Staff

Elisheva Chamblin, PT

Mark F. Schwall, PT

Rudolph Vidi, PT

Services

Advanced Care for:

 Acute & chronic tendonitis

 Adhesive capsulitis

 Ankle sprains

 Arthritis and joint pain

  Auto accidents

  Back & Neck

  Carpal tunnel syndrome

 de Quervain’s disease

 Difficulty walking/balance

 Headaches & TMJ

  Hip pain

  Knee, elbow pain

 Lat. & medial epicondylitis

  Leg pain/sciatica

Lymphedema

Morton’s neuroma

Patellofemoral pain

Plantar fasciitis

Postsurgical rehabilitation

Postural syndromes

Rotator cuff tendonitis/bursitis

Shoulder pain

Spinal dysfunction

Sports injuries

Workers’ compensation

Woman’s health Vertigo/BPPV

Bicycle Ergometer

Electrical Stimulation

Joint replacement rehab

Lymphedema massage

McKenzie spinal program

Neuromuscular Re-education

Paraffin/Iontophoresis

Skilled joint mobilization

Soft-tissue mobilization

State of the Art Cold Laser

SportsArt Treadmill

SportsArt UBE

Sports Rehabilitation

Therapeutic Exercise

Ultrasound

Compassionate Care with Proven Results:

Two convenient locations:

Manahawkin

1322 Route 72 W., Suite 1

Manahawkin, NJ 08050

(609) 489-0230

fax: (609) 489-0232

Toms River

1594 Route 9, Unit 2

Toms River, NJ 08755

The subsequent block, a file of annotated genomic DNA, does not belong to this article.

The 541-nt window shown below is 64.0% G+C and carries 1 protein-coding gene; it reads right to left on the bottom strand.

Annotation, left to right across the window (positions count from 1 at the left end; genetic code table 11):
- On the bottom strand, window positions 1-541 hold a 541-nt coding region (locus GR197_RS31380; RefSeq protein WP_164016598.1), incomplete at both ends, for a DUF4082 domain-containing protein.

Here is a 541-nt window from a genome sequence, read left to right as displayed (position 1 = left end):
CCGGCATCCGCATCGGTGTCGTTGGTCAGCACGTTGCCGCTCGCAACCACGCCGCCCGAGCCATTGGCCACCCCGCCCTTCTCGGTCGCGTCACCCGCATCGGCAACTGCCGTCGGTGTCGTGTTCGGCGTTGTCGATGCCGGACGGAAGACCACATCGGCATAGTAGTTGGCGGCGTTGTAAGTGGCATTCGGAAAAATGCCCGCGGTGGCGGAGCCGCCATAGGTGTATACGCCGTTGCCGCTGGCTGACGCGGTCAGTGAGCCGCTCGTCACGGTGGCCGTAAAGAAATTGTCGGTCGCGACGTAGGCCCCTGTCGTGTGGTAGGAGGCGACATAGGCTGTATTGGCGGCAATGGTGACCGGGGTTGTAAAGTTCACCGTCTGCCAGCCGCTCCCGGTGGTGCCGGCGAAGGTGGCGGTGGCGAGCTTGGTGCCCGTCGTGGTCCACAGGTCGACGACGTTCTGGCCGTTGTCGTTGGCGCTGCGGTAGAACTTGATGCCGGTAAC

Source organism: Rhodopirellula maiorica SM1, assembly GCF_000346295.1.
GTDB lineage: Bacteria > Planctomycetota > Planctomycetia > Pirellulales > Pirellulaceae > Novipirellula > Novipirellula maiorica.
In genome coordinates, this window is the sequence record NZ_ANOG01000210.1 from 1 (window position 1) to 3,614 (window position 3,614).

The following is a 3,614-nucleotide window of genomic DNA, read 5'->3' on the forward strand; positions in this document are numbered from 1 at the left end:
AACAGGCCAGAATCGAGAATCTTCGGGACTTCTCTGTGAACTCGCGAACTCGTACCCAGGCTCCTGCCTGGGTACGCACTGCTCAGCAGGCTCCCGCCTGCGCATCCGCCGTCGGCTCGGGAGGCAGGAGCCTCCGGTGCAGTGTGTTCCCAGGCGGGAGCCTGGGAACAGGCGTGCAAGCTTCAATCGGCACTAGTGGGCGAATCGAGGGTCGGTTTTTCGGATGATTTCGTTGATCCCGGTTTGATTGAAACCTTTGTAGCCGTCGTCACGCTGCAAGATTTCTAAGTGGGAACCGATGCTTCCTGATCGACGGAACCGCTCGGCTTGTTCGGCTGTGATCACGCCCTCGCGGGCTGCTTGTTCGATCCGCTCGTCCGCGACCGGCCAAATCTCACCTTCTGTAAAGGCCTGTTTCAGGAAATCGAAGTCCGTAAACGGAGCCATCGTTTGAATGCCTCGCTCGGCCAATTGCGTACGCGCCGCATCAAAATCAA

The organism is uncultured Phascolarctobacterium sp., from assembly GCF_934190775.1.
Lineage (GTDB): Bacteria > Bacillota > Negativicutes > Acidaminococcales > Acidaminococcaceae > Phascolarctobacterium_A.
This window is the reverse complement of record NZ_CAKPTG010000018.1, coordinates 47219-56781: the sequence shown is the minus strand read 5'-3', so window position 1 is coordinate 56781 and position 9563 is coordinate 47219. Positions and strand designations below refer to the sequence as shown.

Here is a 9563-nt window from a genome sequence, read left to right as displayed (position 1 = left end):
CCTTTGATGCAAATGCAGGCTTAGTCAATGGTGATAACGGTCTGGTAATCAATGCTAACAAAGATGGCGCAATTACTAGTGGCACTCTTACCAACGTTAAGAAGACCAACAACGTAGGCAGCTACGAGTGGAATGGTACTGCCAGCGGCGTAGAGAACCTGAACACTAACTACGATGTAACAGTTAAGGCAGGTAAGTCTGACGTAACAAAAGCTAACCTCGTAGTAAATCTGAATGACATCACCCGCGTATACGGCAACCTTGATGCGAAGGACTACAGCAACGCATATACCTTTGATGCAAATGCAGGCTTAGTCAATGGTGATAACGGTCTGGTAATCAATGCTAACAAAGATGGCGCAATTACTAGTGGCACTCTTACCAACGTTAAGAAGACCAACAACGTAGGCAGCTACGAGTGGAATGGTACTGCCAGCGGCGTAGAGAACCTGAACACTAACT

(732) 557-9319

fax: (732) 557-9519

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Home-Based Exercise as Effective as NSAID's for Knee Osteoarthritis


Home-based exercise designed for quadriceps strengthening improves knee osteoarthritis as well as nonsteroidal anti-inflammatory drugs (NSAIDs), says an article in the American Journal of Physical Medicine & Rehabilitation (Vol 87, No 4).

The goal of this study was to examine the effect of home-based exercise on knee osteoarthritis among Japanese patients compared with that of NSAIDs. A total of 142 patients entered this trial to provide the baseline data. After 21 cases withdrew, the final number analyzed was 121 cases: 63 in the exercise group and 58 in the NSAIDs group.

Outcomes were evaluated with a set of psychometric measurements including the Western Ontario and McMaster Universities Arthritis Index (WOMAC), 36-Item Short-Form Health Survey (SF-36), Japanese Knee Osteoarthritis Measure (JKOM), and pain with the visual analog scale.

The participants in both groups showed improvements in all scores at the end of the 8-week intervention. The difference in improvement rate of each score between the two groups was not statistically significant, though the mean rank score measured with JKOM in the exercise group was slightly better than that of the NSAIDs.